Letters: Coupon Clipping Craze Criticized
STEVE INSKEEP, host:
And it's time once again to hear your comments.
(Soundbite of music)
INSKEEP: Last week we broadcast the story on coupon clipping in the economic downturn featuring a bargain-hunting mom in Virginia.
Ms. ERIN GIFFORD (Blogger, Couponcravings.com): You know this box of Fruity Cheerios, everyday price is $3.49. And to be able to get it for 25 cents, that's amazing.
RENEE MONTAGNE, host:
Listener Lisa Matthews(ph) heard that story in Washington, D.C. Her letter echoed several of our listener comments. "This story talks about premade unhealthy foods," she writes. "Why didn't NPR air a story on saving money the healthy way, such as cutting down on meat and buying foods in the bulk section of the natural food store? Driving around town to save several cents on sugary foods is not my idea of saving money."
INSKEEP: Brady Russell(ph) of Philadelphia adds, "The whole story just depressed me. You end up accumulating a bunch of junk you don't really need."
MONTAGNE: And in our recent series on multitasking, we explained that driving while talking on your cell phone impairs you as much as driving drunk, but talking to someone in the car with you is less distracting. That raised a question from Jhorn Kiels(ph). He's a doctor in Jacksonville, Florida.
INSKEEP: "I was very pleased to hear you address why listening to and talking with a passenger isn't as dangerous as talking on a cell phone, but why is it OK to listen to you on the radio?" Be sure to keep your eyes on the road as we get an answer from reporter Jon Hamilton.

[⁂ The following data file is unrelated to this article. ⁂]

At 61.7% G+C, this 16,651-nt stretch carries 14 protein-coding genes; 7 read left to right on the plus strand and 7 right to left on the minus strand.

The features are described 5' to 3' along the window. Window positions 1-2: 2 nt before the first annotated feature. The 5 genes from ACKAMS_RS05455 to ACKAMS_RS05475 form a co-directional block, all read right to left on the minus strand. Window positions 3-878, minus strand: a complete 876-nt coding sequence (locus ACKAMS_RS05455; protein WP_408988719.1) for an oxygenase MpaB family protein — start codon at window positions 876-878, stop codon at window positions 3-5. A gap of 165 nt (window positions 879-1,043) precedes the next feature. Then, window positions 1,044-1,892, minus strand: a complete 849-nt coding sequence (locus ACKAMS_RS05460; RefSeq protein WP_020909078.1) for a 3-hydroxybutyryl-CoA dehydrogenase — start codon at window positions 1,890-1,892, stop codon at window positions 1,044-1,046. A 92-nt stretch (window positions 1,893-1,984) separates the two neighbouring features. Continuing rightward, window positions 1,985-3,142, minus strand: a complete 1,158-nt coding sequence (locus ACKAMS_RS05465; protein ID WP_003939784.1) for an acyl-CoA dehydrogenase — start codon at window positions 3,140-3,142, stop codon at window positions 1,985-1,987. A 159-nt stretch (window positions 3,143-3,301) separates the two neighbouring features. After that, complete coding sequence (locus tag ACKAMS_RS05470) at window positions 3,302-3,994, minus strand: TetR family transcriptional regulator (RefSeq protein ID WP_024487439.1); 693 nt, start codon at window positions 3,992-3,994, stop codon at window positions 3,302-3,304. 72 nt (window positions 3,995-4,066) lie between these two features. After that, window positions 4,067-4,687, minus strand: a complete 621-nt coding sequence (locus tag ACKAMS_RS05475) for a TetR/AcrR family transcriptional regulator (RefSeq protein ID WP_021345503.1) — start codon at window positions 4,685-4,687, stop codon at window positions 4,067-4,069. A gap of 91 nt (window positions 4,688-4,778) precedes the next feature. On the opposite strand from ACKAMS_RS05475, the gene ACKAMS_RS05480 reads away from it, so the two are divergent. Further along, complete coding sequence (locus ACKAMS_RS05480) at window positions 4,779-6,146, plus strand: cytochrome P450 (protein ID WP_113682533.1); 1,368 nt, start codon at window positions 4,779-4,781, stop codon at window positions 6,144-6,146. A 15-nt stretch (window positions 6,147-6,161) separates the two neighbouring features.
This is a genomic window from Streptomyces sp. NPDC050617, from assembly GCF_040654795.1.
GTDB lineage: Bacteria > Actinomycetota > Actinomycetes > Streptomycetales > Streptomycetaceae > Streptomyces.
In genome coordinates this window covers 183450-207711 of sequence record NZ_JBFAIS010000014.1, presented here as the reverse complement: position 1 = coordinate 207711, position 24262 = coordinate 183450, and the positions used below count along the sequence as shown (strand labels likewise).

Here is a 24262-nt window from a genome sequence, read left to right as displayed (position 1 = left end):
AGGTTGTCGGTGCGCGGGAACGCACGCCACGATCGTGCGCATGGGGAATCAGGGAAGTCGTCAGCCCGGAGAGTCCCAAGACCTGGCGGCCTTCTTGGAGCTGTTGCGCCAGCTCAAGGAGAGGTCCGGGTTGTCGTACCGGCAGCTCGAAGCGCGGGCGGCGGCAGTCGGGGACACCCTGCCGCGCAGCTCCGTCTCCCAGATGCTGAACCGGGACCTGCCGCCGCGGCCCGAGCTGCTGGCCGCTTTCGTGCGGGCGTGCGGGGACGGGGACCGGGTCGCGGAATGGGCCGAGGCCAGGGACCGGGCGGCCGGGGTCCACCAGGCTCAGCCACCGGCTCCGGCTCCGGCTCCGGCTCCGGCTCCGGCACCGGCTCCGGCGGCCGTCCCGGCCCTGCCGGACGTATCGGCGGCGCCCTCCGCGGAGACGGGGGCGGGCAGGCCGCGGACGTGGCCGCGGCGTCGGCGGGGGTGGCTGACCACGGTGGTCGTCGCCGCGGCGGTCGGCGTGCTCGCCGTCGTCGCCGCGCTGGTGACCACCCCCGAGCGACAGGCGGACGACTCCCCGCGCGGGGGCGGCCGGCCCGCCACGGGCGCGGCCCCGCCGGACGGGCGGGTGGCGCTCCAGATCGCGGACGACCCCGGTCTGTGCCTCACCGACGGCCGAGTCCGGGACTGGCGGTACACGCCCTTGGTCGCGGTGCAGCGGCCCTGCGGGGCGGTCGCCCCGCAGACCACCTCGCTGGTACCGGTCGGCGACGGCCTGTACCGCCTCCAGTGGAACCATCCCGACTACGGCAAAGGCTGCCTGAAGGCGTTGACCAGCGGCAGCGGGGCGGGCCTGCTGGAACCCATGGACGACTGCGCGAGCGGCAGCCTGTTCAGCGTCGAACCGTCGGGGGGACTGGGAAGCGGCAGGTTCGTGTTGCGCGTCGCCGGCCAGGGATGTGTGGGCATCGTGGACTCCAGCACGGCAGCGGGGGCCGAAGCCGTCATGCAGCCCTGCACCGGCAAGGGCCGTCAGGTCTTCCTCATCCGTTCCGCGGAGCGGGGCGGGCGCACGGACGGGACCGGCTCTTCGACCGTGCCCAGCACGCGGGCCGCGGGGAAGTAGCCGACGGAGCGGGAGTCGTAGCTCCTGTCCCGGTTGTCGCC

JON HAMILTON: Actually, listening to me while you're driving may be a bad idea, at least when you find me interesting. It's not as bad as a cell phone because you can stop listening to me, and I'll never know. But watch out for radio stories that create mental images. They use the same areas your brain needs to process visual images, like that truck that just cut you off.
INSKEEP: So, picture this, or don't, we have some corrections this morning.
MONTAGNE: In announcing the Nobel Prize in Medicine, we said that the vaccine against human papillomavirus, HPV, was the first to protect against cancer. Susan Wong at the Centers for Disease Control and Prevention points out that it was the first designed to do that, but the hepatitis B vaccine already had the effect of protecting against liver cancer.
INSKEEP: And in a report that cautioned against giving cold medicine to young children, we left out an important warning. To help a sick child, we suggested get out the tea and honey. But you should never give honey to children under one year old. Their digestive systems make them susceptible to a rare but serious disease, infant botulism.
MONTAGNE: So if you hear us dispensing errors, please send us your remedy. Go to npr.org and click "Contact Us."
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